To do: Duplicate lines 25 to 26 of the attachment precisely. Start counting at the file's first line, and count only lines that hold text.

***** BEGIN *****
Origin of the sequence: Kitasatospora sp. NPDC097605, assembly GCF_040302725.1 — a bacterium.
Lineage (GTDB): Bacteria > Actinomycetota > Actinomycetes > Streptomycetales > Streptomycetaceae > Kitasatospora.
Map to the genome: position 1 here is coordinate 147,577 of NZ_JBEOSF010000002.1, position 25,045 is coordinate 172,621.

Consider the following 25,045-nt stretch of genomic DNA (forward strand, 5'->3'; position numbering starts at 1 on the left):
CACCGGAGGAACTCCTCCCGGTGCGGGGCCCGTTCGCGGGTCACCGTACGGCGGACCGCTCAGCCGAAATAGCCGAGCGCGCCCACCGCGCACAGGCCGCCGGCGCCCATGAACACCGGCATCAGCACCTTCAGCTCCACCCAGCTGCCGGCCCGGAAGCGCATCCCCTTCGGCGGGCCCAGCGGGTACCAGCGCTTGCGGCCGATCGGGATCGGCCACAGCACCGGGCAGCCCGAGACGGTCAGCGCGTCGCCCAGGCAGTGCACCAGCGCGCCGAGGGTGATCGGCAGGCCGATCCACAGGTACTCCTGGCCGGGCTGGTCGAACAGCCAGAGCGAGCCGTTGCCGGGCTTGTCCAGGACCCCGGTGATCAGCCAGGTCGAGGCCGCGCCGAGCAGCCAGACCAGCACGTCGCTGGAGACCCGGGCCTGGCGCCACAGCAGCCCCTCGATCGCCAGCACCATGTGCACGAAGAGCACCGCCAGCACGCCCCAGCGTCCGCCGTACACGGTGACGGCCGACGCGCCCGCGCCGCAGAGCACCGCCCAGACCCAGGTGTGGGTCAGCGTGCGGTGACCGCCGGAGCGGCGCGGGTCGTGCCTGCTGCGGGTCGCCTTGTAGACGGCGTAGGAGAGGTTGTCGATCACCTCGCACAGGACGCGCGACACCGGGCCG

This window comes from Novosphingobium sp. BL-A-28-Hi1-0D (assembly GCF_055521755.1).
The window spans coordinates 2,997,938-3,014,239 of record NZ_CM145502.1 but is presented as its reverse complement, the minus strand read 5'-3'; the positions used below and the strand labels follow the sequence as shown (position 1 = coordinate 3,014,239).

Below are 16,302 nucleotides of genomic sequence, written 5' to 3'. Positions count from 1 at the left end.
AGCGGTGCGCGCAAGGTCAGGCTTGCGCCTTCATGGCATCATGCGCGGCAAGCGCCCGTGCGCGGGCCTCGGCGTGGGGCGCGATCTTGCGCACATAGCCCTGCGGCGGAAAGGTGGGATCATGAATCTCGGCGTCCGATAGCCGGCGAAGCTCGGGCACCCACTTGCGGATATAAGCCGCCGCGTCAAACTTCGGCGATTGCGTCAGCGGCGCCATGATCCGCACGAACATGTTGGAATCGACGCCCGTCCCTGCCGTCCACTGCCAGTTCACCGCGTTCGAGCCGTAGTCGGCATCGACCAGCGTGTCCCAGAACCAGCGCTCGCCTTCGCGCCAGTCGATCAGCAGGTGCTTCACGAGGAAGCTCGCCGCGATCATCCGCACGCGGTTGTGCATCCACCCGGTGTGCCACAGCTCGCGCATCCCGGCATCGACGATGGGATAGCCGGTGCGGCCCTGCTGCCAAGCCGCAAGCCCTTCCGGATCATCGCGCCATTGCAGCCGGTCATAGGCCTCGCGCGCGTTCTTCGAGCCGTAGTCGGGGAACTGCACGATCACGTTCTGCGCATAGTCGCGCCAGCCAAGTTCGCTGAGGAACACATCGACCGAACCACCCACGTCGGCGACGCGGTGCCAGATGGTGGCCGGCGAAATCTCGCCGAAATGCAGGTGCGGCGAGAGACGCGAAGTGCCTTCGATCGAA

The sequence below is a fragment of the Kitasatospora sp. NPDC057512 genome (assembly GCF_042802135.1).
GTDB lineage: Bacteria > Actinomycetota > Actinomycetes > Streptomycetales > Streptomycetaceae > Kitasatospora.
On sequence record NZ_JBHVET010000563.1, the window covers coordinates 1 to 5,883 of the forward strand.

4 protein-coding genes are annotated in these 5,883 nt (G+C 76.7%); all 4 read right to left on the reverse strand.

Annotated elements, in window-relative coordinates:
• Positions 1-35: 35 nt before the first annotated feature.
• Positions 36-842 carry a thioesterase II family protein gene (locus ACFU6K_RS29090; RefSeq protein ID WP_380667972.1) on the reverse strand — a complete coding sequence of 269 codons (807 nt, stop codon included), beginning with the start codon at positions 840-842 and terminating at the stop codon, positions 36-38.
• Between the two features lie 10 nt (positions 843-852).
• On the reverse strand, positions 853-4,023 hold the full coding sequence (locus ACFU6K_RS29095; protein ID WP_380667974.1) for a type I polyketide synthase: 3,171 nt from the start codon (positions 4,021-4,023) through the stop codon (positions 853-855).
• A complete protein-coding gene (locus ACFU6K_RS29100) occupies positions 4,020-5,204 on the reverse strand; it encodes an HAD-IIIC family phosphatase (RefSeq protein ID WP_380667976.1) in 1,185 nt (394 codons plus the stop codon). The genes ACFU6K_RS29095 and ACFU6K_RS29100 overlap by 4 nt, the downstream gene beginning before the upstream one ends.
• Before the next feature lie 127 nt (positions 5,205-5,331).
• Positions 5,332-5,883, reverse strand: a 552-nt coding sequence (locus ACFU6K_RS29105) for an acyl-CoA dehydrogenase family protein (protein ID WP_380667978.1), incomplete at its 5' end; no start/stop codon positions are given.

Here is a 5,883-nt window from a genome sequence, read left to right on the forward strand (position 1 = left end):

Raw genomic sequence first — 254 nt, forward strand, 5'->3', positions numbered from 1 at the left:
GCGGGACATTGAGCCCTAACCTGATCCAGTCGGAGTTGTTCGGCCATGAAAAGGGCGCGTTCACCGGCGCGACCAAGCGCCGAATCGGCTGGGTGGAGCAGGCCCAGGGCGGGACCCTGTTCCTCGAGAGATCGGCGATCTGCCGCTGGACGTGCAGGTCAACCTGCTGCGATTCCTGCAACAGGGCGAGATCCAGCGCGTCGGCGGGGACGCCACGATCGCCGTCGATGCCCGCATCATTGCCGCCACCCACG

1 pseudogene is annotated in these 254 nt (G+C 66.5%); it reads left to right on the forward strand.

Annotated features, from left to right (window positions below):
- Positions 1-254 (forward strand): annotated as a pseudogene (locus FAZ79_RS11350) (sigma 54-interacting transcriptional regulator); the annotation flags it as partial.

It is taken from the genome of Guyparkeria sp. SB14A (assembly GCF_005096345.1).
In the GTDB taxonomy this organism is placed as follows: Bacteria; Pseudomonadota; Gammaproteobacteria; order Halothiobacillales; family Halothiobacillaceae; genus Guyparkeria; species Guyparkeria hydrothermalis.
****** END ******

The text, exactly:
1 pseudogene is annotated in these 254 nt (G+C 66.5%); it reads left to right on the forward strand.

Annotated features, from left to right (window positions below):